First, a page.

Sunday, September 25, 2011

Daughters in My Kingdom: Chapter 1

Relief Society:  A Restoration of an Ancient Pattern

I enjoyed this first chapter in Daughters in My Kingdom regarding the ancient church of Jesus Christ.  The chapter mentioned how Christ "demonstrated deep familiarity with women's lives and drew timeless gospel lessons from their every day experiences." It mentioned that little is known about the early "formal organization of women in the New Testament" and that women "met and prayed together with the Apostles" (p. 3).  The chapter mentioned Mary and Martha and several other stories of women in the NT (p. 4).

I think I came away with several questions after reading this chapter.  I read it under the assumption that women were probably second-class back then (but I'd like to know more), so I found it significant that Christ even acknowledged them.  I also assumed that even men were not so organized back then -- at least there's not much record of it in the NT (well I guess you can look at all the social groups:  pharisees, sadduces, etc., but I don't know how "formal" those groups were, and I guess they wouldn't be considered Christian organizations -- obviously I could study this); at least is seems the only official record of early Christan organization is that of the 12 Apostles. So, to me, it's significant that women were even acknowledged and some men were organized.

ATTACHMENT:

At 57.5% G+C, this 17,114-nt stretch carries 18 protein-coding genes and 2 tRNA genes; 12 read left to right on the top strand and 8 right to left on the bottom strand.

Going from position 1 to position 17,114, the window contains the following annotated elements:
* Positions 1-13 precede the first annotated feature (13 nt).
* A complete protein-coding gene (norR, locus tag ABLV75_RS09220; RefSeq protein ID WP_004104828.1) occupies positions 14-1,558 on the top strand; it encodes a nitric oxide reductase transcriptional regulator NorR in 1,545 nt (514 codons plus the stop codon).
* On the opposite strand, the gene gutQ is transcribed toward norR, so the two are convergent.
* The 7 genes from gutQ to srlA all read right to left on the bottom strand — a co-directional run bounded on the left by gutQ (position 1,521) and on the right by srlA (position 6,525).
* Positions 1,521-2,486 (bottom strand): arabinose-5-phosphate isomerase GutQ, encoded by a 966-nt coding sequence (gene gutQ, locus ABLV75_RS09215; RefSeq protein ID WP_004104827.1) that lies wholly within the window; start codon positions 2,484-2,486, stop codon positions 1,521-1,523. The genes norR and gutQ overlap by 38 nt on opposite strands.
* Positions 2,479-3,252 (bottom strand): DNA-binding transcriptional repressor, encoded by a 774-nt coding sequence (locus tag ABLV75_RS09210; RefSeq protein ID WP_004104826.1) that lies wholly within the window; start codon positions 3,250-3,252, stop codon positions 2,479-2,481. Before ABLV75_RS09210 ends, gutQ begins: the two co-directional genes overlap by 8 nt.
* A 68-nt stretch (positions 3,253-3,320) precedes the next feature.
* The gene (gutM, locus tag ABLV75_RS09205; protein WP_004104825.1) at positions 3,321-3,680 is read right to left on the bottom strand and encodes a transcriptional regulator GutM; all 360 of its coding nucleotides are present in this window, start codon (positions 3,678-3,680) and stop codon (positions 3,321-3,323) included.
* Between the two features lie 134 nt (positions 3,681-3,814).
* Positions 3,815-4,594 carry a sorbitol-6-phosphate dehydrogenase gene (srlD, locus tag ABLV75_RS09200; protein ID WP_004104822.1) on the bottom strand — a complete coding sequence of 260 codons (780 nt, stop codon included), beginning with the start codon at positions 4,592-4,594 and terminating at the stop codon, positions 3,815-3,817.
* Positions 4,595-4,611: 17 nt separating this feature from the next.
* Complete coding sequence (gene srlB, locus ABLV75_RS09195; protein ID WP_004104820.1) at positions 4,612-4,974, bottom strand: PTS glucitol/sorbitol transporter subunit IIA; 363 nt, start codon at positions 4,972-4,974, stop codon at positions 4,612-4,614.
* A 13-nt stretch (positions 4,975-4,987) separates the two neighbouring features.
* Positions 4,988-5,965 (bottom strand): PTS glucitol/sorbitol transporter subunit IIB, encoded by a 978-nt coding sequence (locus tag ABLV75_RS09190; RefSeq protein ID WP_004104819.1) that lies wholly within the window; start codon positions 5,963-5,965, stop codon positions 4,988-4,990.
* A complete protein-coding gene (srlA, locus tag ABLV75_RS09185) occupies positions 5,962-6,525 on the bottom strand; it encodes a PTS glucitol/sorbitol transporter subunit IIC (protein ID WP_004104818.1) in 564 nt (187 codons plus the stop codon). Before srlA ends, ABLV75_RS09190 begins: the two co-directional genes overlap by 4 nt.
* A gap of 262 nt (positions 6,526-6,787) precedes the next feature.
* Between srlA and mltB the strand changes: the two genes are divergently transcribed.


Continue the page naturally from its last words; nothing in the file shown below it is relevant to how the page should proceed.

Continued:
I wonder more about why have women been put down in society so many times?  Are men just more power hungry?  Are they bigger and stronger, so they feel entitled to power?  How much are women mentioned in other writings from this era in history?  Are more women mentioned in the NT than in similar writings?

I've learned to love Paul's counsel to Titus to "encourage older women to serve and teach young women about their eternal roles as wives and mothers. . ." (p. 5).  I'm really coming to appreciate the advice of women who have done this child-raising stuff before.  There is NO reason for me to think I know it all; I can use the advice of older women to my advantage.  Why reinvent the wheel?

I really loved the example of Dorcas/Tabitha and how she made clothes for widows.  I've learned a bit about historical clothing and have learned that clothing was not cheap back then, and obviously labor intensive.  Was she wealthy?  Either way, the time to sew and the cost to purchase goods was surely substantial.  Sounds like she gave her all and the widows loved her (p. 6).